For example, Montana and North Dakota have placed legal bans on vaccine mandates for private employees. As legal challenges head to the courts, employers will find themselves facing a fluid situation subject to rapid change. Updates on state vaccine mandate bills and bans are provided by the National Academy for State Health Policy, a nonpartisan forum for policymakers in state governments.

Paid Time Off for Vaccinations

Employers with 100 or more employees will be affected by OSHA’s ETS requiring paid time off for employees to receive vaccinations. The provision will apply both to the time required for the vaccination itself as well as time to recover from the effects of being vaccinated.

To promote vaccinations, the Internal Revenue Service (IRS) previously announced tax credits to reimburse small and midsize employers and certain government employers who provide paid time off for vaccinations. This applies to any business with fewer than 500 employees, including nonprofits, so even some companies that aren’t subject to the vaccine mandate for size reasons may be eligible for these tax credits.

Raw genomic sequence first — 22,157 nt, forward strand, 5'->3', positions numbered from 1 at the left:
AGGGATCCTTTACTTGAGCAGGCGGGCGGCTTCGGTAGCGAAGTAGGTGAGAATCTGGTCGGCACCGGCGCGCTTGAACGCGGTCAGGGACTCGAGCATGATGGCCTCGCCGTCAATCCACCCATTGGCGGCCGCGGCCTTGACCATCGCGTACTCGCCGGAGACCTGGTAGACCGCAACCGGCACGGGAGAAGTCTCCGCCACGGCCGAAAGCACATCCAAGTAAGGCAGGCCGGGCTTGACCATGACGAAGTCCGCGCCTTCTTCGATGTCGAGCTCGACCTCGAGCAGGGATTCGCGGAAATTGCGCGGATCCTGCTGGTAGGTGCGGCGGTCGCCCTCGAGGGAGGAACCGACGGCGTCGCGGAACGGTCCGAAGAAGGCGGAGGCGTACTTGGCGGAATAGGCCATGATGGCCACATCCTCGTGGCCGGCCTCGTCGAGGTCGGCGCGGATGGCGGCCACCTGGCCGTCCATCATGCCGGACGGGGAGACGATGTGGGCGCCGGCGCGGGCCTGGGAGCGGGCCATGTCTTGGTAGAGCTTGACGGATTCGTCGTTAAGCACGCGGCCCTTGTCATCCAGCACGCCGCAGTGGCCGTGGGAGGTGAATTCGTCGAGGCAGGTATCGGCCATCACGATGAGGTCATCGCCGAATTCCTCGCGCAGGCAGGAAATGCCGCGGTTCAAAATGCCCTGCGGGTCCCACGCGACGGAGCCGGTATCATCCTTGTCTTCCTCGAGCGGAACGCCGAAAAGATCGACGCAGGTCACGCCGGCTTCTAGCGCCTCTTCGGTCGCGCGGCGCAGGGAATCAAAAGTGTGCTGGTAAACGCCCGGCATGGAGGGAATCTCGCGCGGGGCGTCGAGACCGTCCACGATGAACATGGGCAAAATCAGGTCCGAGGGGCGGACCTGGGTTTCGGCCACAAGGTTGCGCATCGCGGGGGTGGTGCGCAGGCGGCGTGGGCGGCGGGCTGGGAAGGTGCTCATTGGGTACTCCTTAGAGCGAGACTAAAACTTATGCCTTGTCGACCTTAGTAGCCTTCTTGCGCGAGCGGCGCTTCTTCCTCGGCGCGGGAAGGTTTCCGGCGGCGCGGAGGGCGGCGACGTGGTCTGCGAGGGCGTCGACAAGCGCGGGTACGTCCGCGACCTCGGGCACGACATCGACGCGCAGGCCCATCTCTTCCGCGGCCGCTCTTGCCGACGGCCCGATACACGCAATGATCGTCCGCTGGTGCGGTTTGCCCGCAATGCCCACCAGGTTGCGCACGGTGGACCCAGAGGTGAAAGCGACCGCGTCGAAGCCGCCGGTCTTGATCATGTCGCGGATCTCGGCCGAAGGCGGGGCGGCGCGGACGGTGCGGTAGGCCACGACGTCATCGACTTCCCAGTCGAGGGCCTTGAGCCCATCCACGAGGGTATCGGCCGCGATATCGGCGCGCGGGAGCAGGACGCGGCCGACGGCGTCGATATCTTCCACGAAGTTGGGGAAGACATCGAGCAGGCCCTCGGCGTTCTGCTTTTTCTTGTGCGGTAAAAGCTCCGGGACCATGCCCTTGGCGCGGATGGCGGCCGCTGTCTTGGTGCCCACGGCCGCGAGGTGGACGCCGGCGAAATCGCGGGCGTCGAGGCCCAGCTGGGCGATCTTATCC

With this general background in mind, let’s look at some case studies from individual employers with vaccine policies.

Walmart: Balancing General Vaccine Policies With Exceptions

Walmart is the largest U.S. corporate employer. Unlike many large companies, Walmart isn’t unionized. The retailer doesn’t have to negotiate its vaccination policies.

On July 30, 2020, Walmart said it would be requiring vaccinations by Oct. 4 for all associates in its home office headquarters, as well as all market, regional and divisional associates who work in multiple facilities, except those with approved exemptions. Because this doesn’t apply to the majority of associates at local Walmart stores, to promote vaccinations among other employees, the company offers free vaccinations at its locations for all associates, with financial incentives for associates who get vaccinated.